I came across the the following discussion thread at The Something Awful Forums recently, regarding the d30 DM Companion...
"... who the gently caress has a d30 anymore?"
- rekenner @ The Something Awful Forums
"Who the gently caress ever had a d30? What does a d30 even look like?"
- Rasamune @ The Something Awful Forums
"The D30 is a goofy novelty die with no particularly useful applications that I know of. If you really need to dink with big numbers you can just rock percentile, without having to sling around this big plastic boulder of nerdiness +30."
- Angry Diplomat @ The Something Awful Forums
In that same thread, someone did also say this about the one the promotional bullet points from the overview of the d30 DM Companion...
"27,000 mold/slime variants and 27,000 mushroom variants...
Old school gaming, encapsulated in a single sentence."
- FMguru @ The Something Awful Forums
They may have said it out of sarcasm, but I looked at that comment and said to myself, "Yes! Exactly."
And now for the reviews from people who appreciate both the d30 and the OSR...
I'd like to thank both Greg Welty for his review at RPGNow and Fenway5 at the Sword and Shield blog for their time to earnestly examine the d30 DM Companion, which began as little more than a series of weekly posts in an effort to bring the d30 to the forefront of the gaming table. Now that DCC is growing in popularity and obliging folks to assemble some very specific Zocchi dice, the competition is getting stiffer for your polyhedral attention. All of those lonely d30s and I both appreciate it.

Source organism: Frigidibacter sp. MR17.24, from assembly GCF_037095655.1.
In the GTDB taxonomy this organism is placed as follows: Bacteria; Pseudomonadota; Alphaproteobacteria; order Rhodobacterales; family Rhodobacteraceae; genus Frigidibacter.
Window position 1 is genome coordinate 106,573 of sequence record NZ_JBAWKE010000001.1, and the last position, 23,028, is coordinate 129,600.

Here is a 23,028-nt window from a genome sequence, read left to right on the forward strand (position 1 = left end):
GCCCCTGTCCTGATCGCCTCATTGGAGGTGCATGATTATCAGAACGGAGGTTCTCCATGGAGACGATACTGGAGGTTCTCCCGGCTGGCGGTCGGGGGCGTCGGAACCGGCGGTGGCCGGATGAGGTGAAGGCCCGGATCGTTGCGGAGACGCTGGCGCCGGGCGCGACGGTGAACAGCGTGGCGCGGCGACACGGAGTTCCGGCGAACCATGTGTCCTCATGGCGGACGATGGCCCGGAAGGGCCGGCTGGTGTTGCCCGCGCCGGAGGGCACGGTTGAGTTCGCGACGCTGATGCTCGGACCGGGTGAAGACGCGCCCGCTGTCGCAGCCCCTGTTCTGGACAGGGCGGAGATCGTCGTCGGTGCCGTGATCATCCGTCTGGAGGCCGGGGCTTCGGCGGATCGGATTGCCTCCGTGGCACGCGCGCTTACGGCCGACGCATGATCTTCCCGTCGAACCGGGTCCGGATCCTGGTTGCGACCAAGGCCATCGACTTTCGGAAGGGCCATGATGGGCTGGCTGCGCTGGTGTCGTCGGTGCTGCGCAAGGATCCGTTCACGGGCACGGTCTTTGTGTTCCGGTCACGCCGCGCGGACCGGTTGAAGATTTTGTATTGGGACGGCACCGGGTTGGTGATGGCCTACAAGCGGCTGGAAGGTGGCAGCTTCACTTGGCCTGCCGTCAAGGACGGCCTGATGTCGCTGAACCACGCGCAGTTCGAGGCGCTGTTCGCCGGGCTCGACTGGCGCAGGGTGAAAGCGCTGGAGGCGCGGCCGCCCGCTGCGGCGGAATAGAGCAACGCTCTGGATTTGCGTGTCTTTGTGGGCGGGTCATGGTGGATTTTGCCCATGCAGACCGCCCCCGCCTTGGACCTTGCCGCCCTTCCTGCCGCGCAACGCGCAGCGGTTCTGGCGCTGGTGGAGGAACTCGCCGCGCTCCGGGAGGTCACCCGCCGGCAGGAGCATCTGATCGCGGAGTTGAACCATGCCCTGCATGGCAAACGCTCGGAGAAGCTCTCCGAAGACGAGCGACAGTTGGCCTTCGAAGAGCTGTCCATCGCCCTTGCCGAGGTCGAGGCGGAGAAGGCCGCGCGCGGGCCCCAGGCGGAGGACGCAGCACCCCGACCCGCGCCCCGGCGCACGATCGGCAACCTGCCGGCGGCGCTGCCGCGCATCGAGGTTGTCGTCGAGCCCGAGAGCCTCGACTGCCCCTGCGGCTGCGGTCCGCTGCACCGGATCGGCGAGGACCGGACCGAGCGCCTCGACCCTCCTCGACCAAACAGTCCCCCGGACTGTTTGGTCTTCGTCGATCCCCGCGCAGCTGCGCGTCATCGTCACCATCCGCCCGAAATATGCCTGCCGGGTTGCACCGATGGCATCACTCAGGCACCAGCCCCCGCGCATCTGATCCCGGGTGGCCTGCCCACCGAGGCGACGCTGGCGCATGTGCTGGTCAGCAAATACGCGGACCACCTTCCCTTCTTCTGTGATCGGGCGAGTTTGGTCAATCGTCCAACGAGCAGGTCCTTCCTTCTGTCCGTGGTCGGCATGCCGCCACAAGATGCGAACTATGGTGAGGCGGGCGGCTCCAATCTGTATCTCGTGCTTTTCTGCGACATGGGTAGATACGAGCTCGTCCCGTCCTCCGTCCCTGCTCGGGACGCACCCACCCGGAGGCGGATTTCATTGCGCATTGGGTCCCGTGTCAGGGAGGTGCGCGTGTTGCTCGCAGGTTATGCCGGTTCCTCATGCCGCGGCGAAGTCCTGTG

From Greg's Review at RPGNow...
"'Aren’t there lots of random tables already out there on the interwebs, produced for free by the denizens of the OSR?' Yes, there are, but LeBlanc has optimized these tables to get you maximally diverse output for minimal rolling."
Read the full review.
From Fenway5's Review at Sword and Shield...
"What I like is these charts are the sort of core random charts I would want to reference and use frequently in my DM bag of tricks during gaming. Ready Reference has many more esoteric charts or even campaign level charts...but frankly I never used them frequently. I guess it is closer to Monster & Treasure Assortment, but it has MUCH MORE variety and as a DM reference book, more overall utility."
Read the full review.
Buy the interactive PDF of the d30 DM Companion at RPGNow.
Buy a print copy of the d30 DM Companion at Lulu.